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. Last Updated: 07/27/2016

Lufthansa Closes In on Swiss

ZURICH -- Swiss International Air Lines is hoping for a swift conclusion to takeover talks with Germany's Lufthansa, it said on Monday, as shares in the loss-making Swiss carrier rose as much as 12 percent.

The airlines confirmed on Sunday that they were in negotiations over a deal in which Lufthansa would make an offer to buy out Swiss' small shareholders, who account for around 14 percent of its capital, if larger shareholders agree. A spokesman for Swiss declined to comment further on the negotiations with Lufthansa on Monday but said that plans for cost cuts and severe job reductions announced in January would go ahead regardless of the takeover.

"Basically, the turnaround program announced in January will go ahead in any case," he said. "We want to conclude the negotiations with Lufthansa as quickly as possible."

Although timing remains unclear, an offer would be based on the average share price of recent weeks. A source close to the negotiations said this could translate into about 50 to 60 million euros ($67 million to $80 million) for the shares in free float, with major shareholders receiving only a token amount.

Swiss was 6 percent higher at 11.00 francs ($10.60) in early trading after touching 12.30 francs, while Lufthansa stock was 1.4 percent higher at 11.33 euros.

Swiss' volatile shares surged by around one-fifth on Friday amid talk that Lufthansa was set to pounce on its Swiss rival, which has yet to make an annual profit since it emerged from the ashes of Swissair less than four years ago.

"The acquisition would make sense. Lufthansa has said explicitly in the past that it would only buy Swiss if there were synergies, and that it would never buy Swiss if the price was not right," analyst Per-Ola Hellgren of LRP said.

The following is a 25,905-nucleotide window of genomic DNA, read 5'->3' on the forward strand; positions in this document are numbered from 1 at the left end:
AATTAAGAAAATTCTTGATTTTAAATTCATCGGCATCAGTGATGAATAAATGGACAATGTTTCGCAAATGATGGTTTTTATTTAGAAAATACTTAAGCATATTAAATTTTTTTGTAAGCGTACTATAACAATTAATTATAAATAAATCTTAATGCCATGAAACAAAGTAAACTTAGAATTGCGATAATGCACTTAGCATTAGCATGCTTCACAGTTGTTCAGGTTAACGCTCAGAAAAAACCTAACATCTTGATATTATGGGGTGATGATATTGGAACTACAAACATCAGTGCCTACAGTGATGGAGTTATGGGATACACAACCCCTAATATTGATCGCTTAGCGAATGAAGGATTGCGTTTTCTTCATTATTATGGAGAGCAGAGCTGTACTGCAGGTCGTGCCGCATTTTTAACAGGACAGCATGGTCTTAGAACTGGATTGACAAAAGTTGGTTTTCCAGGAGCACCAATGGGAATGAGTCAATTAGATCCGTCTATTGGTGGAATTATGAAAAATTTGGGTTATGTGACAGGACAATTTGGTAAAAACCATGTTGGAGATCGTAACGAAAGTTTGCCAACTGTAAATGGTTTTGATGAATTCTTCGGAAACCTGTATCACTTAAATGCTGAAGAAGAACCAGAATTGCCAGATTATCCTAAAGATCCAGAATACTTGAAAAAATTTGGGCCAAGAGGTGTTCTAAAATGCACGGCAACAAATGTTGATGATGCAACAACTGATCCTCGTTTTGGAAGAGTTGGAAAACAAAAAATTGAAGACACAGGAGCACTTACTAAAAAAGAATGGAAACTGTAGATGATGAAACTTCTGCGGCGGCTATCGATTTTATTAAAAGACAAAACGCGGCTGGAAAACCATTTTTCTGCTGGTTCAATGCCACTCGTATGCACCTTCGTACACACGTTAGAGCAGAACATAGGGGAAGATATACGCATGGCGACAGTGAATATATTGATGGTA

"This time it will work out," Hellgren said, adding that the acquisition of Swiss would only slightly burden Lufthansa earnings this year and contribute a few cents to earnings per share in 2006 or 2007. Nick van den Brul, analyst at ExaneBNP Paribas, said it seemed a good deal for both airlines, and that Swiss's recent measures to shed short-haul routes and concentrate on long-haul was consistent with Lufthansa's moves.

"It is cheap at the proposed price, although of course it has not been agreed," he said.

While Lufthansa said Swiss would continue to fly independently under its own brand and keep its hub at Zurich airport, the deal is likely to be a further blow to Swiss' pride.

According to the source close to negotiations, Lufthansa has dropped original demands that major shareholders, including the Swiss government with a 20 percent stake and banks UBS and Credit Suisse, stump up fresh cash before any takeover. But Swiss will still have to implement controversial cost cuts that could mean the loss of 800 to 1,000 jobs with the aim of saving about 300 million francs ($260 million) in costs.